The topic of this post may seem so fundamental and obvious that it needs no explanation. But unfortunately, for many organizations, communication is often sorely lacking, including communication on something as seemingly basic as deadlines.
Here, we take a look at why even when projects don’t necessarily have hard, intrinsic deadlines, establishing them for an employee or a team tasked with the work can still have value.
One of the reasons managers often fail to set a clear deadline is simply because the deadline seems obvious. They may think, “That type of task should take about a week to complete,” or, “This is usually needed within a business day.”
But this kind of thinking assumes everyone—including those assigning and being assigned the tasks—has the same understanding of those inherent timelines. Verbalizing these expectations and making them explicit can avoid any misunderstanding.
Unspoken deadlines run the very serious risk of not being met, leading to disruption. Imagine a manager who tasks a team member with putting together a research report that represents roughly 2 full days of work.
If the manager checks with the team member the day that report is needed and the team member assumed he or she had another 2 or 3 weeks to complete the work, there’s simply not enough time to get the work done.
Tasks Without Deadlines Often Don’t Get Done
Even if there is no hard deadline for a project, it makes sense to create one simply to ensure the work remains a priority and actually gets done. Staff are busy. If they have multiple competing priorities, they’ll often focus on the one with the most imminent—or explicit—deadline. In this case, the task without the deadline will almost always get pushed back.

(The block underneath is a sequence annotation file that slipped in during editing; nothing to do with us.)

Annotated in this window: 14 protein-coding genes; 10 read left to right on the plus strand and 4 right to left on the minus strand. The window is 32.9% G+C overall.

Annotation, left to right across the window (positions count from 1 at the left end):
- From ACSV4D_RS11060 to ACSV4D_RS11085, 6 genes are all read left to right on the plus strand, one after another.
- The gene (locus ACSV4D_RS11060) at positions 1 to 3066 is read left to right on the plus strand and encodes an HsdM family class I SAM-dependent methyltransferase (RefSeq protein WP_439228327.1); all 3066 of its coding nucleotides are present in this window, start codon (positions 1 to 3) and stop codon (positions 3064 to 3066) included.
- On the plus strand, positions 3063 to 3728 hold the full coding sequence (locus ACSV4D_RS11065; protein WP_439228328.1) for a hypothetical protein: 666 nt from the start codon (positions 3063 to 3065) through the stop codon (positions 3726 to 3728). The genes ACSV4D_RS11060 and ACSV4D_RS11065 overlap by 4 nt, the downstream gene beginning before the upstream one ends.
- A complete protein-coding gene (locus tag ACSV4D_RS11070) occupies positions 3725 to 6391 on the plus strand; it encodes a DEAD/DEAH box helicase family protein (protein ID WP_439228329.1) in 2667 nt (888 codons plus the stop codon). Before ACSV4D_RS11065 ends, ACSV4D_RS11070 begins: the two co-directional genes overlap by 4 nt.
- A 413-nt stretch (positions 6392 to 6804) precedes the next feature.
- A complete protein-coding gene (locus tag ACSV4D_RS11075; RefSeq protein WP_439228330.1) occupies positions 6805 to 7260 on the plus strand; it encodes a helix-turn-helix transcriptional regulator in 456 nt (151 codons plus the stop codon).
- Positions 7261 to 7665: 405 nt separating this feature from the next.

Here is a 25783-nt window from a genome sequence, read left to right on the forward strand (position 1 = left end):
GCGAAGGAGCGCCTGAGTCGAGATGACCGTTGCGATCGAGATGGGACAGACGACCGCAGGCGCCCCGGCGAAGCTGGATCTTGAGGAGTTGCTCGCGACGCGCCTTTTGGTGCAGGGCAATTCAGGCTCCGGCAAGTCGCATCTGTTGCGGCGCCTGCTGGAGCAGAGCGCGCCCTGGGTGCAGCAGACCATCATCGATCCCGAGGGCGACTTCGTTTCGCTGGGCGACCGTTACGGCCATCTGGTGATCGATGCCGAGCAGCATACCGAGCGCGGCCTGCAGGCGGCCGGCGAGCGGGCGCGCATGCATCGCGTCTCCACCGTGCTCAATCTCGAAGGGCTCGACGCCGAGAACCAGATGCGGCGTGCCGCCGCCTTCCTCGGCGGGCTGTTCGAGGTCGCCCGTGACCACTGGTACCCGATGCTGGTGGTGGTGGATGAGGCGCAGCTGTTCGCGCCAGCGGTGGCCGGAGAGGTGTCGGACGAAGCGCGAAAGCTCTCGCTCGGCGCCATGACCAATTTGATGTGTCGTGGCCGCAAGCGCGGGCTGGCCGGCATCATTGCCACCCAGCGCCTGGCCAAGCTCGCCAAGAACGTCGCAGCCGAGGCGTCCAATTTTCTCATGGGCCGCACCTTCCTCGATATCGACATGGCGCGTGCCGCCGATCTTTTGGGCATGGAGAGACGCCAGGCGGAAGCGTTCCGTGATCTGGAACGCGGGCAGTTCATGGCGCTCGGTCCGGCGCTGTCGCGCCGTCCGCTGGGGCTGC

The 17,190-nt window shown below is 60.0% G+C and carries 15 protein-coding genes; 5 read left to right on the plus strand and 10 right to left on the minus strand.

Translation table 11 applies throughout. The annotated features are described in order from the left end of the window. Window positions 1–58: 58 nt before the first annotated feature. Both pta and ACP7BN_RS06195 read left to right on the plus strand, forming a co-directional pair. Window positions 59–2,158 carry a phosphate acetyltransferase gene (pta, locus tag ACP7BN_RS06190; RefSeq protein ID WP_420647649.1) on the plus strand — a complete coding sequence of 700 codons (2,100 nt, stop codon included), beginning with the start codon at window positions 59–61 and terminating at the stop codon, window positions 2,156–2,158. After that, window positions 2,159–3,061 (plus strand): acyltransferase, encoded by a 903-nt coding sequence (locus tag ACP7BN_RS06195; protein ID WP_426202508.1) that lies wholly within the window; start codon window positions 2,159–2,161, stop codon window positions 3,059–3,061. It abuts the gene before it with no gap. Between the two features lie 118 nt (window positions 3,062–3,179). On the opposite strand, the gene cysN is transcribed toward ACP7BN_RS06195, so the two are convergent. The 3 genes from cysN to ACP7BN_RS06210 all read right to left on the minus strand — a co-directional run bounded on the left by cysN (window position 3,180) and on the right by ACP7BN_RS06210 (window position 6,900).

Similarly, with no deadline, there’s a tendency for employees to try to make the final deliverable perfect. But in business, when time is money, good enough is often better than perfect. Unnecessary business costs might be incurred when employees spend extra effort to polish a deliverable that’s already sufficient to achieve its objective.
Certain tasks emerge from time to time that are important but not time-sensitive. Others are both important and time-sensitive, but staff may be on different pages about just how time-sensitive.
In either situation, and in general, setting deadlines is a simple but key element of assigning tasks that often gets overlooked.